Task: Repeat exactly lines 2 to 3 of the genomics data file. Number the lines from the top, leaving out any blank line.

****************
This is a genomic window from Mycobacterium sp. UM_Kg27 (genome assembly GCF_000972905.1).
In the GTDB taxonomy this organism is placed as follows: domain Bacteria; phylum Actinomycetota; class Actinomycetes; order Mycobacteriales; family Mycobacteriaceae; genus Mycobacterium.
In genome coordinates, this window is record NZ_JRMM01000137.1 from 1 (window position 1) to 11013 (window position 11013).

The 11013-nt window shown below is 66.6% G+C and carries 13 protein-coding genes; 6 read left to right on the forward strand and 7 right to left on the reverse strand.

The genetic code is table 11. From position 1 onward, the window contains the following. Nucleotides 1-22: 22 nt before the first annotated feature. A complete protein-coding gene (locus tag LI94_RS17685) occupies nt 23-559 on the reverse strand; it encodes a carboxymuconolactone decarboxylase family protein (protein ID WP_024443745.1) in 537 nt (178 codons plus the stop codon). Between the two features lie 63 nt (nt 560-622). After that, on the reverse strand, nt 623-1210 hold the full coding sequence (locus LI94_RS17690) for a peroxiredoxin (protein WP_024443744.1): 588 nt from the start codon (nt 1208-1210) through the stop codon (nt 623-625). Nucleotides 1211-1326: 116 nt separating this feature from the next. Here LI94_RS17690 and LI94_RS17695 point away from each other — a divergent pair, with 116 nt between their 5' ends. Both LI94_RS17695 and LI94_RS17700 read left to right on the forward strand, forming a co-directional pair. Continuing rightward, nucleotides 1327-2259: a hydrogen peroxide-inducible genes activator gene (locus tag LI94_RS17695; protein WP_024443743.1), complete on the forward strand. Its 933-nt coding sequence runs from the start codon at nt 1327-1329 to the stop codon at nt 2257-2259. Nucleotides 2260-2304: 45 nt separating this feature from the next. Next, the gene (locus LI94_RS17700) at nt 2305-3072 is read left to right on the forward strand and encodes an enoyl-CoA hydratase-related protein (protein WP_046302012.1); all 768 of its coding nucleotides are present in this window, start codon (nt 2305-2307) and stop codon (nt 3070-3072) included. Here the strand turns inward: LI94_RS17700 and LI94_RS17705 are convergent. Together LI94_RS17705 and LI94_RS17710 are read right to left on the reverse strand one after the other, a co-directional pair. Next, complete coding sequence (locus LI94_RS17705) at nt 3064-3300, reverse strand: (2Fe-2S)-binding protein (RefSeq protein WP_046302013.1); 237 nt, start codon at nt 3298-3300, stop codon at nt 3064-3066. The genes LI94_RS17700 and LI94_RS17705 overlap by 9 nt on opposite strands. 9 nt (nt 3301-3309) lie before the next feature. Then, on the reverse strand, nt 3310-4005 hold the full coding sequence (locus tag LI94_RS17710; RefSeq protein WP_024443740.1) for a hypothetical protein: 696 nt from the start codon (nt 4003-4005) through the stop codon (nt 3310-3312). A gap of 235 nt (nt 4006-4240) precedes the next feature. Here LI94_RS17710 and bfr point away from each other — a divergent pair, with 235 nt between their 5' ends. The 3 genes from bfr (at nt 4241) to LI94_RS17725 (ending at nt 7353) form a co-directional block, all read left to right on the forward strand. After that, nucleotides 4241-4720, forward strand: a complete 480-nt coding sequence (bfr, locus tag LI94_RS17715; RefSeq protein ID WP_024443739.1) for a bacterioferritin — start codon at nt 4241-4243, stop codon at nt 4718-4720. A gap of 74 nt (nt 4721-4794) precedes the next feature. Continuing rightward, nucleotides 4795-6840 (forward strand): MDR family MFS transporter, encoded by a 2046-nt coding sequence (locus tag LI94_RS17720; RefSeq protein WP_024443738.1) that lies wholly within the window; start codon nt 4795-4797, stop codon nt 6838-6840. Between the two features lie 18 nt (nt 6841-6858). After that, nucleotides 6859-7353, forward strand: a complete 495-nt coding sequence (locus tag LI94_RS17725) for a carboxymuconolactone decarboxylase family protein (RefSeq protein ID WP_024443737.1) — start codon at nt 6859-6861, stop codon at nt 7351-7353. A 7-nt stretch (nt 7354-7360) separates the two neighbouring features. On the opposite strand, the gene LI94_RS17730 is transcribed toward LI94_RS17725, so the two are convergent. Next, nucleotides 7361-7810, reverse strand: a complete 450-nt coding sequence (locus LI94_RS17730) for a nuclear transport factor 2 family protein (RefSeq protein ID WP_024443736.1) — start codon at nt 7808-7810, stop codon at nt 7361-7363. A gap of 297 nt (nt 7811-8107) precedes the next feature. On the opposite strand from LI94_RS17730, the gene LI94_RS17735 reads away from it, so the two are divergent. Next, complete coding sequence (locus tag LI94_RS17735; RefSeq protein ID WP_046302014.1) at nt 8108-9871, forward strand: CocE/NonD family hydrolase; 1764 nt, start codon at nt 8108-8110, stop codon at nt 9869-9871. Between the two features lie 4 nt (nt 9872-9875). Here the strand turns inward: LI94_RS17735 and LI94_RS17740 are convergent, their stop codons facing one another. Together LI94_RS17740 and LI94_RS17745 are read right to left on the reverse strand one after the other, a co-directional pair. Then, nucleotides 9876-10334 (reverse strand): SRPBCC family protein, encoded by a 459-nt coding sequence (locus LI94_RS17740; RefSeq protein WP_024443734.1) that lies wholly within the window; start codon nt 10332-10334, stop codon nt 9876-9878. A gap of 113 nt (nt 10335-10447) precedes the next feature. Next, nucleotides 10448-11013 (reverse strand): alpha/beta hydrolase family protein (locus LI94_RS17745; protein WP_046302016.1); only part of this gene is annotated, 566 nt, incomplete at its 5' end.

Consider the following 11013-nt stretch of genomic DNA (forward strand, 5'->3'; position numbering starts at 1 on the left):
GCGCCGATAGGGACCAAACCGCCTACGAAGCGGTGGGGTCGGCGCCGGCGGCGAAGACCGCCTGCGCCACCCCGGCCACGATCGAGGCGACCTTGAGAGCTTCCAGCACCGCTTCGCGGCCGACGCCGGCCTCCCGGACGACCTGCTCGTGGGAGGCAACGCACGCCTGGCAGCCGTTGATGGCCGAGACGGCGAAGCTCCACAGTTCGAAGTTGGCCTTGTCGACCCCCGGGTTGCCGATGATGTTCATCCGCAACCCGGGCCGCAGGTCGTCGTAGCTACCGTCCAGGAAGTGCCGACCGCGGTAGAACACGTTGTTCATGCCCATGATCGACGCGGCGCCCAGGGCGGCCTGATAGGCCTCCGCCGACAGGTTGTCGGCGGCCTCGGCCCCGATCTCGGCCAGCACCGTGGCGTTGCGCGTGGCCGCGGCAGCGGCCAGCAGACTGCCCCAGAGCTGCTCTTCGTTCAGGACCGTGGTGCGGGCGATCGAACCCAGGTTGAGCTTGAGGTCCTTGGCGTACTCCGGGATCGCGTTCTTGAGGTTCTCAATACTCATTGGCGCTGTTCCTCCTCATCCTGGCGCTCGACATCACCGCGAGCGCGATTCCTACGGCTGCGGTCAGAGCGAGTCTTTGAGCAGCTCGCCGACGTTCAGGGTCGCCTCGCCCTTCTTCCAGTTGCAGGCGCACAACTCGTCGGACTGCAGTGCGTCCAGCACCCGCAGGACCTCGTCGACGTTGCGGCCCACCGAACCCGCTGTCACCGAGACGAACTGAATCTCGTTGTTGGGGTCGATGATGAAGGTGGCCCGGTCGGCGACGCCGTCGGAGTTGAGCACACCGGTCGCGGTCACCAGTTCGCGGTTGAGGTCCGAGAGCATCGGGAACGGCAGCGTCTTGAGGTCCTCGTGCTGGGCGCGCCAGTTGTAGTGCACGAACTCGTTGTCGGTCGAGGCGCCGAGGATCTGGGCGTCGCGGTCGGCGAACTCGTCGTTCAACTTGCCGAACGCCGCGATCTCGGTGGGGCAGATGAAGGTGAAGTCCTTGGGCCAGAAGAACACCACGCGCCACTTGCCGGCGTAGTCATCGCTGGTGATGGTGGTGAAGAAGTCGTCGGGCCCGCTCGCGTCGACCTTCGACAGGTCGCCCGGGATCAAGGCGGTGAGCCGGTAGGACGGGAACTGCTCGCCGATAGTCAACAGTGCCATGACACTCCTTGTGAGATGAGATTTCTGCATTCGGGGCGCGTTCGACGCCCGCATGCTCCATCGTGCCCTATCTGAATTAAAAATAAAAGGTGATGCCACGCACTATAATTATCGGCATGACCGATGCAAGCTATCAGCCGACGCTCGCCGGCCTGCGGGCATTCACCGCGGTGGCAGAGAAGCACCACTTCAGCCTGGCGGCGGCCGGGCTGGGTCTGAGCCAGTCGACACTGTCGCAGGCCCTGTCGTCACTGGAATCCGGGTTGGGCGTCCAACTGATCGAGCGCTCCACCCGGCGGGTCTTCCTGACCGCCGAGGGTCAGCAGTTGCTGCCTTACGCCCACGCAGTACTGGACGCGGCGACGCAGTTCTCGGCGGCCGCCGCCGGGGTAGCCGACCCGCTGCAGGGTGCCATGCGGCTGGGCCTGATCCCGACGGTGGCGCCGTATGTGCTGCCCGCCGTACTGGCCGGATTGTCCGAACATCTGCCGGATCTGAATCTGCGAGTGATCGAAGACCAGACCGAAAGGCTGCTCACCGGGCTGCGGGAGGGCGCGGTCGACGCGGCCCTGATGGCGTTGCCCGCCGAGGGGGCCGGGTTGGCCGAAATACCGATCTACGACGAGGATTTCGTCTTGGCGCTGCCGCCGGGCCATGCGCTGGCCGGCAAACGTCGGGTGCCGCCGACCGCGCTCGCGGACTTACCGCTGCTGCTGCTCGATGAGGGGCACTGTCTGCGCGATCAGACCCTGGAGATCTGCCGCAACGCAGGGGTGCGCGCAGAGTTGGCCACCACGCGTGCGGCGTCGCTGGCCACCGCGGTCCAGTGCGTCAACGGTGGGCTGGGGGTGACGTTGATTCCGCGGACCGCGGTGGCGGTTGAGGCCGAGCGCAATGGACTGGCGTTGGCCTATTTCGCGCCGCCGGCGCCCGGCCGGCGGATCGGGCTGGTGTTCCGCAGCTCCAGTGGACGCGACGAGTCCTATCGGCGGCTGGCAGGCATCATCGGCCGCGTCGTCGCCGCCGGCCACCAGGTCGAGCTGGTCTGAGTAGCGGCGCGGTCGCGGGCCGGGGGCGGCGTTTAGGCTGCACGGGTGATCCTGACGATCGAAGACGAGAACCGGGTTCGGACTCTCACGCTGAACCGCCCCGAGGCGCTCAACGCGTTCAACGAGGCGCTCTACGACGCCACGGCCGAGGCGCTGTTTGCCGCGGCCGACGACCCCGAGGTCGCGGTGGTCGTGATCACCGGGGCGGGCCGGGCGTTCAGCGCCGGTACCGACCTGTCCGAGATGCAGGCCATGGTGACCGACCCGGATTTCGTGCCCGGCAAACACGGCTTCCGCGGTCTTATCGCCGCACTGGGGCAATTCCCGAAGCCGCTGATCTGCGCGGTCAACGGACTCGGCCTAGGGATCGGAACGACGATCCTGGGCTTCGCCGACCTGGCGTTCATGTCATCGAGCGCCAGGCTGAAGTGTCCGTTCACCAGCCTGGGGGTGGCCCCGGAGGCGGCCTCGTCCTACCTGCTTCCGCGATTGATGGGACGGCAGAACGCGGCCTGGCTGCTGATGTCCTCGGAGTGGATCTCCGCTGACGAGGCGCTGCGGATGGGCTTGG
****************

In the GTDB taxonomy this organism is placed as follows: domain Bacteria; phylum Actinomycetota; class Actinomycetes; order Mycobacteriales; family Mycobacteriaceae; genus Mycobacterium.
In genome coordinates, this window is record NZ_JRMM01000137.1 from 1 (window position 1) to 11013 (window position 11013).